Dr. Daniel Javitt a clinical researcher had studied people who were addicted to PCP (angel dust) and Ketamine (PCP) (Javitt, DC, Negative Schizophrenic Symptomatology and the Phencyclydine (PCP) Model of Schizophrenia, Hillside Journal of Psychiatry 1987 9:12-35. Their brains had been damaged by the use of this drug. In studies, it was found that their glutamate receptors had been damaged. Since use of PCP and ketamine creates psychosis similar to schizophrenia, it was hypothesized that giving glycine to people with schizophrenia would potentially reduce their psychotic symptoms. In a controlled study people with schizophrenia who were given glycine had their symptoms reduced in a measurable sense, primarily in the area of negative and cognitive symptoms when used as an adjunct to current antipsychotics. There have been some psychiatrists who have used it out of study as a primary antipsychotic with benefits on positive as well as negative and cognitive symptoms. Glycine's primary drawback is its required use in powdered format. However, as an NMDA receptor modulator, it is part of a class of antipsychotics in study that do not cause tardive dyskinesia or diabetes, the current long term side effects of dopaminergic antipsychotics as well as not creating extra pyramdial side effects (movement disorders), weight gain or sedation. These medications along with other new classes of medications in study may eventually replace the current antipsychotics which, from Thorazine to Abilify, have all been based on the dopamine hypothesis and in depleting the levels of dopamine create tardive dykinesia and other Parkinsonian movement disorders and potentially tardive psychosis which is still in study. Glycine, is part of a promising new class of treatment for schizophrenia that may promote a full recovery without debilitating physical side effects.

Industrial Uses

Glycine is used as a sweetener/taste enhancer, buffering agent in antiperspirants based on zirconium/aluminum chlorohydrate (ZACH) salts complexed with glycine (aminoethanoic acid), which buffers ZACH salts without hindering performance, reabsorbable amino acid, chemical intermediate, metal complexing agent, and dietary supplement as well as in certain pharmaceuticals.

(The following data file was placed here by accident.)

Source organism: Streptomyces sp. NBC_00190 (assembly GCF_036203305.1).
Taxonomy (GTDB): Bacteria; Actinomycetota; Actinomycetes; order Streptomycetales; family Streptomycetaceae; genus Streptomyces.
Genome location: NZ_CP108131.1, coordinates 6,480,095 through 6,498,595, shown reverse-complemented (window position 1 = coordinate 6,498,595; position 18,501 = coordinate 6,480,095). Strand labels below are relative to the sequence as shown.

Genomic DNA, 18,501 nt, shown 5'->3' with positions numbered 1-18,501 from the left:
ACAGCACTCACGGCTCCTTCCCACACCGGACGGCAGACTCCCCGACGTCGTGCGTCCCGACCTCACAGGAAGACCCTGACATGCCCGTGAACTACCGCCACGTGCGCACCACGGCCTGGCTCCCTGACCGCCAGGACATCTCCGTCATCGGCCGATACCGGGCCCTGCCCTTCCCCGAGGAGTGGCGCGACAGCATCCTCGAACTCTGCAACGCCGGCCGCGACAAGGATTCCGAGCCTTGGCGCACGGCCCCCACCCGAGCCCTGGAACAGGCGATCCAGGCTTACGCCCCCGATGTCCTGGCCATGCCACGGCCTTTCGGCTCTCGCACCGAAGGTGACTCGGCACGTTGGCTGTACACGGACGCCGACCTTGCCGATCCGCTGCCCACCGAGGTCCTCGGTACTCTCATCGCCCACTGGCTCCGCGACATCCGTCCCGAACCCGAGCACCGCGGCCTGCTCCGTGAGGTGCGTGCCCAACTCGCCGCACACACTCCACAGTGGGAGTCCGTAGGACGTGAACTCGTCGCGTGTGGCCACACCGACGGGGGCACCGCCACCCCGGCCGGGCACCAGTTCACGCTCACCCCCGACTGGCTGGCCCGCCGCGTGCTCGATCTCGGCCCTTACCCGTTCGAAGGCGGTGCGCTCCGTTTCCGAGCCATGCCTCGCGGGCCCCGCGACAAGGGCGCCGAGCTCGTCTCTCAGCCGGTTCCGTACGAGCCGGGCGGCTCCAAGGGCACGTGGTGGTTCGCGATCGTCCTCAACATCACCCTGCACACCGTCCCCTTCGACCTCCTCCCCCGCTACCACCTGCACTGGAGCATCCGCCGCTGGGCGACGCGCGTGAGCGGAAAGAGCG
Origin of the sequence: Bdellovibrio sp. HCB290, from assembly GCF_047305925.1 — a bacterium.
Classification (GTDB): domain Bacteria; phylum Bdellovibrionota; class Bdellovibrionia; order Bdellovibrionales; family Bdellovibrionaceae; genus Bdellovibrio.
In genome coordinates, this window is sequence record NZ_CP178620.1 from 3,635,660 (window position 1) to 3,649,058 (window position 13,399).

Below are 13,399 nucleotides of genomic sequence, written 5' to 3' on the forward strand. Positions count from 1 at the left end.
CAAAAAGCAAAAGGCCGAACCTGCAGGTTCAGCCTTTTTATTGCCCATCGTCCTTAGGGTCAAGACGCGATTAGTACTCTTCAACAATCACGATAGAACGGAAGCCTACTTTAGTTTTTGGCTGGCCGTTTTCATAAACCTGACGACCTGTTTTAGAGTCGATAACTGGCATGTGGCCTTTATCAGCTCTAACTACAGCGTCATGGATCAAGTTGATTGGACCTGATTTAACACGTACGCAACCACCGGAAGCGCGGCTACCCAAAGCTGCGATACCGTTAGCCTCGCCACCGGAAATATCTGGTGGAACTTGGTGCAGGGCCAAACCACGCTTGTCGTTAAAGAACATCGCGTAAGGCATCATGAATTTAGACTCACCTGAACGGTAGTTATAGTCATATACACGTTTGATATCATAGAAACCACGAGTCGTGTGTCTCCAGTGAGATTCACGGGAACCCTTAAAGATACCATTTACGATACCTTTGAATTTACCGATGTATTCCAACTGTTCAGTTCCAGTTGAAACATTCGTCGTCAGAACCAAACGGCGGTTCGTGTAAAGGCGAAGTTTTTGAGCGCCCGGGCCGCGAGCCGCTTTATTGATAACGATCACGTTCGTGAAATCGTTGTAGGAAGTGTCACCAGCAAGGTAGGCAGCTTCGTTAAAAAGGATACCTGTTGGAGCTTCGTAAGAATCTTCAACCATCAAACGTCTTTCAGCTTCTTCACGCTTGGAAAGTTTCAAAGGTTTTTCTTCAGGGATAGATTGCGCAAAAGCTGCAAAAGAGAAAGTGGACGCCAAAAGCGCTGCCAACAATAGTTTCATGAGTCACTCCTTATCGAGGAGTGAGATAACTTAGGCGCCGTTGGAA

Antidumping tariffs

Glycine imported from China to the United States has been subject to antidumping duties since March, 1995.

In 2007, a United States manufacturer of Glycine, GEO Specialty Chemicals, Inc. filed petitions requesting that antidumping duties also be imposed on Glycine imported from Japan, the Republic of Korea, and India. On September 7, 2007 the Department of Commerce announced its affirmative preliminary determinations in the antidumping duty investigations on imports of glycine from Japan and the Republic of Korea (Korea). On October 29, 2007 the Department of Commerce announced its affirmative preliminary determination in the antidumping duty investigation on imports of glycine from India.

Presence in the interstellar medium

In 1994 a team of astronomers at the University of Illinois, led by Lewis Snyder, claimed that they had found the glycine molecule in space. It turned out that, with further analysis, this claim could not be confirmed. Nine years later, in 2003, Yi-Jehng Kuan from National Taiwan Normal University and Steve Charnley claimed that they detected interstellar glycine toward three sources in the interstellar medium. They claimed to have identified 27 spectral lines of glycine utilizing a radio telescope. According to computer simulations and lab-based experiments, glycine was probably formed when ices containing simple organic molecules were exposed to ultraviolet light.

In October 2004, Snyder and collaborators reinvestigated the glycine claim in Kuan et al. (2003). In a rigorous attempt to confirm the detection, Snyder showed that glycine was not detected in any of the three claimed sources.

In 2008, the glycine like molecule amino acetonitrile was discovered in the Large Molecule Heimat, a giant gas cloud near the galactic center in the constellation Sagittarius by the Max Planck Institute for Radio Astronomy

Should the glycine claim be substantiated, the finding would not prove that life exists outside the Earth, but certainly makes that possibility more plausible by showing that amino acids can be formed in the interstellar medium.


  • Dawson, R.M.C., Elliott, D.C., Elliott, W.H., and Jones, K.M., Data for Biochemical Research (3rd edition), pp. 1-31 (1986) ISBN 01-985-535-87